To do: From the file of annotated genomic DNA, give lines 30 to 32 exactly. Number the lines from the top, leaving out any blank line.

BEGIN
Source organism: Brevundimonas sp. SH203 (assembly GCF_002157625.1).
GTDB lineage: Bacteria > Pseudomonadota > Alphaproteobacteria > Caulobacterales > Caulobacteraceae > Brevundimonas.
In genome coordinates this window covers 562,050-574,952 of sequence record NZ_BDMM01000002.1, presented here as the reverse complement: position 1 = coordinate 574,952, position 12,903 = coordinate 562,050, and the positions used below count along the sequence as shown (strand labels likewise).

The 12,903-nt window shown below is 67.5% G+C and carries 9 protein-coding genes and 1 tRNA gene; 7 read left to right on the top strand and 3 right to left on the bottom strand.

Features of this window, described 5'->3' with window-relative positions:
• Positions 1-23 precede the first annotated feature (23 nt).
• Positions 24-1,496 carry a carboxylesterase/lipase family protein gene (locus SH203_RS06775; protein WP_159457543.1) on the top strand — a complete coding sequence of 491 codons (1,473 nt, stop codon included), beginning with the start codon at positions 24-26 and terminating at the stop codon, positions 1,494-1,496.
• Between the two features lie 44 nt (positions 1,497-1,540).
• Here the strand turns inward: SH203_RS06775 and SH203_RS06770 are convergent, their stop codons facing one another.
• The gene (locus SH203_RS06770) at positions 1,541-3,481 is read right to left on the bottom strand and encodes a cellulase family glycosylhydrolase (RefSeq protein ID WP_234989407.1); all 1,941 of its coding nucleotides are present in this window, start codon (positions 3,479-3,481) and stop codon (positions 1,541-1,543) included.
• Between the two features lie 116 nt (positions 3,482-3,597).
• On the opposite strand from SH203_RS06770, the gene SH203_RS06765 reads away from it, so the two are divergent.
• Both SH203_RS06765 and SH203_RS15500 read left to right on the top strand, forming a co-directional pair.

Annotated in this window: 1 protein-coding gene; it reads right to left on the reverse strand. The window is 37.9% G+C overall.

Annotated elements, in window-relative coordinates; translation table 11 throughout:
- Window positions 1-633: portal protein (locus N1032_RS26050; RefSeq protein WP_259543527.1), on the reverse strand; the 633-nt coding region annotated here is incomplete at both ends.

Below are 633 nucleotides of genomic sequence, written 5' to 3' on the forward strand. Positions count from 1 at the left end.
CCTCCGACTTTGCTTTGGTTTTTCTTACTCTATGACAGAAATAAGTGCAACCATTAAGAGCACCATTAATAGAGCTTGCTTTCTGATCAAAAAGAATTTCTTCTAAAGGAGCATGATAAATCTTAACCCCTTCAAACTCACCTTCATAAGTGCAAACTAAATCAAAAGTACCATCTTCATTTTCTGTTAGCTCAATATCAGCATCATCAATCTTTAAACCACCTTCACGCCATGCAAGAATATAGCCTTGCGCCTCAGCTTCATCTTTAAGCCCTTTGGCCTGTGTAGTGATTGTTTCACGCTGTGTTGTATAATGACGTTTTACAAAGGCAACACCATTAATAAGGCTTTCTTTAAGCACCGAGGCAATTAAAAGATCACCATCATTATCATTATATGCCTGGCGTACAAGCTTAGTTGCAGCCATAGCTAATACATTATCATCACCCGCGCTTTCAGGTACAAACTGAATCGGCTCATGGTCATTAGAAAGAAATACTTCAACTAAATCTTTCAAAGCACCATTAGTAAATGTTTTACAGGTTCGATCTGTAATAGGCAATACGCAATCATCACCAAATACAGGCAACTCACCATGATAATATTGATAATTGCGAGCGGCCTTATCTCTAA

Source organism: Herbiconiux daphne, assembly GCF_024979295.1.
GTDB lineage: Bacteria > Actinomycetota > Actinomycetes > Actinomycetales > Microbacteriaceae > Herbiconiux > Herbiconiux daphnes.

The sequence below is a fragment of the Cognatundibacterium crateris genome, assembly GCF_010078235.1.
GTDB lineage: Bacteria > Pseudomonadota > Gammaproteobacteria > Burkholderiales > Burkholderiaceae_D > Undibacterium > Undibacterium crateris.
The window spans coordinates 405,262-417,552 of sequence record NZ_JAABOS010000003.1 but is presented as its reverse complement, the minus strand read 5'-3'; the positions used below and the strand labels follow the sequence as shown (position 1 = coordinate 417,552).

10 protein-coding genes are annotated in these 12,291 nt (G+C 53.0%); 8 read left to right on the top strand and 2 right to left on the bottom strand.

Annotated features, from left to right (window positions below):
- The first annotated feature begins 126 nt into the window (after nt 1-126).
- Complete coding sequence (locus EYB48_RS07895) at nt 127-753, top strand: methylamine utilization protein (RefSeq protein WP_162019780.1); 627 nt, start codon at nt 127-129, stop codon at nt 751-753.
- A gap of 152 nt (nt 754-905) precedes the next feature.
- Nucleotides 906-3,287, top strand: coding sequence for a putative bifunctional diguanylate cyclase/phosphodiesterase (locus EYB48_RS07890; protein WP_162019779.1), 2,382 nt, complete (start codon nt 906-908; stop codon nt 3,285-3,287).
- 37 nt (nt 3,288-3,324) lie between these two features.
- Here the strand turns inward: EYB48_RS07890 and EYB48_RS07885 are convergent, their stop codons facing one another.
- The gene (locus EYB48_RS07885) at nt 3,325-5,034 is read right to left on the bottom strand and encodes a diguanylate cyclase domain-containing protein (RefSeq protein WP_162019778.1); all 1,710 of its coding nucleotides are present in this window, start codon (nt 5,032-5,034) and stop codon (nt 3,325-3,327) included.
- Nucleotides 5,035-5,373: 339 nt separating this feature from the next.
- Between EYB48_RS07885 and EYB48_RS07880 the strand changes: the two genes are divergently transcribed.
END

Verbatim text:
- 37 nt (nt 3,288-3,324) lie between these two features.
- Here the strand turns inward: EYB48_RS07890 and EYB48_RS07885 are convergent, their stop codons facing one another.
- The gene (locus EYB48_RS07885) at nt 3,325-5,034 is read right to left on the bottom strand and encodes a diguanylate cyclase domain-containing protein (RefSeq protein WP_162019778.1); all 1,710 of its coding nucleotides are present in this window, start codon (nt 5,032-5,034) and stop codon (nt 3,325-3,327) included.